The next characteristic around technology we want to discuss is how much data should you convert? The problem is everyone wants all of it brought over, which can end up being one of the largest risks in a project if it can't be properly controlled. Although you may only be asking for 10 years of data out of 40, the reality is that it's incredibly complicated to bring all of that over.
This is why we have to sit down and have a very honest conversation with our client about what data they truly need. Keep in mind that we always have the option of putting that data in another database and accessing it only when needed. Some of this is about making the team feel comfortable with everything and understand that you're not going to lose this data forever. You'll still be able to access it, it just might not be as clean. Is it really worth that effort to be accessing that data from 10 years ago twice a year?
Something else to consider in terms of data quality is that if you convert a decade of data from a legacy system that isn't consistent over that period, then you end up spending a lot of time potentially converting data that you don't need to see in the new system. You also need to consider the people aspect because it's incredibly important to think not just about what the controller needs, but what does the company need? Who else needs to access this data? What is the value-add company-wide?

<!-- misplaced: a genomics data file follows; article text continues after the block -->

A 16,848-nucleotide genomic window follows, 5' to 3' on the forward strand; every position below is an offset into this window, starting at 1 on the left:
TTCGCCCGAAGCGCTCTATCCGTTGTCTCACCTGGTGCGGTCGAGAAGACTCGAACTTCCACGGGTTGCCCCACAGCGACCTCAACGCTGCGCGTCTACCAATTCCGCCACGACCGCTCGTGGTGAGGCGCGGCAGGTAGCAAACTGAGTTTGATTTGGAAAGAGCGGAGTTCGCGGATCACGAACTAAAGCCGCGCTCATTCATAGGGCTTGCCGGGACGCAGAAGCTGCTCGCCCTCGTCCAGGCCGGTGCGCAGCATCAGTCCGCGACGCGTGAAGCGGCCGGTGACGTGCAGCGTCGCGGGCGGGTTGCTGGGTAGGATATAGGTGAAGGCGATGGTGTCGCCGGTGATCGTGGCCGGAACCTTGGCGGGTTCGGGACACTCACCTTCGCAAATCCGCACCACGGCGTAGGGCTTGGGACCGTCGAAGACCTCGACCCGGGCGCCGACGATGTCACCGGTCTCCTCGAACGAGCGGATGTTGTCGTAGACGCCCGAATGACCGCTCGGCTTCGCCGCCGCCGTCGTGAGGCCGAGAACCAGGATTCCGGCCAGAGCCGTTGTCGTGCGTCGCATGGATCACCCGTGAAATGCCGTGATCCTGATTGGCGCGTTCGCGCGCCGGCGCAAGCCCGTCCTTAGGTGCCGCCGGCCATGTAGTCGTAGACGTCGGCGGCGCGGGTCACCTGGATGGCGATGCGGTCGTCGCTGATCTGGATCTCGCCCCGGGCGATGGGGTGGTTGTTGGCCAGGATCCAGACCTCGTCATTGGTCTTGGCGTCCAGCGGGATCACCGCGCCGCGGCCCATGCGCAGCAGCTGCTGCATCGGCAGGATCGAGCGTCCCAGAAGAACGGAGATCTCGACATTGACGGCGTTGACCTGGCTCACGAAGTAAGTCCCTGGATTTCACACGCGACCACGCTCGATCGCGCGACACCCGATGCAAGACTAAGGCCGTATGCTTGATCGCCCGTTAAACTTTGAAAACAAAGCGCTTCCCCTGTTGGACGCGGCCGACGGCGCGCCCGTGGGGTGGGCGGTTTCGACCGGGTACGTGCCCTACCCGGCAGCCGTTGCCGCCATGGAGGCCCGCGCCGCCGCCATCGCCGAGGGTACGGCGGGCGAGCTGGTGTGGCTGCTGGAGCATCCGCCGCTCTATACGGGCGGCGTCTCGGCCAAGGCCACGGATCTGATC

If it's a level of individual comfort because they’ve always run this report and it makes them feel comfortable to have access to that data, then you should consider if it’s important to bring over or not. It's not really worth it for that one individual. We can give them access to a database where they can still query that information, but we don't necessarily need to muddy the new system with dirty data.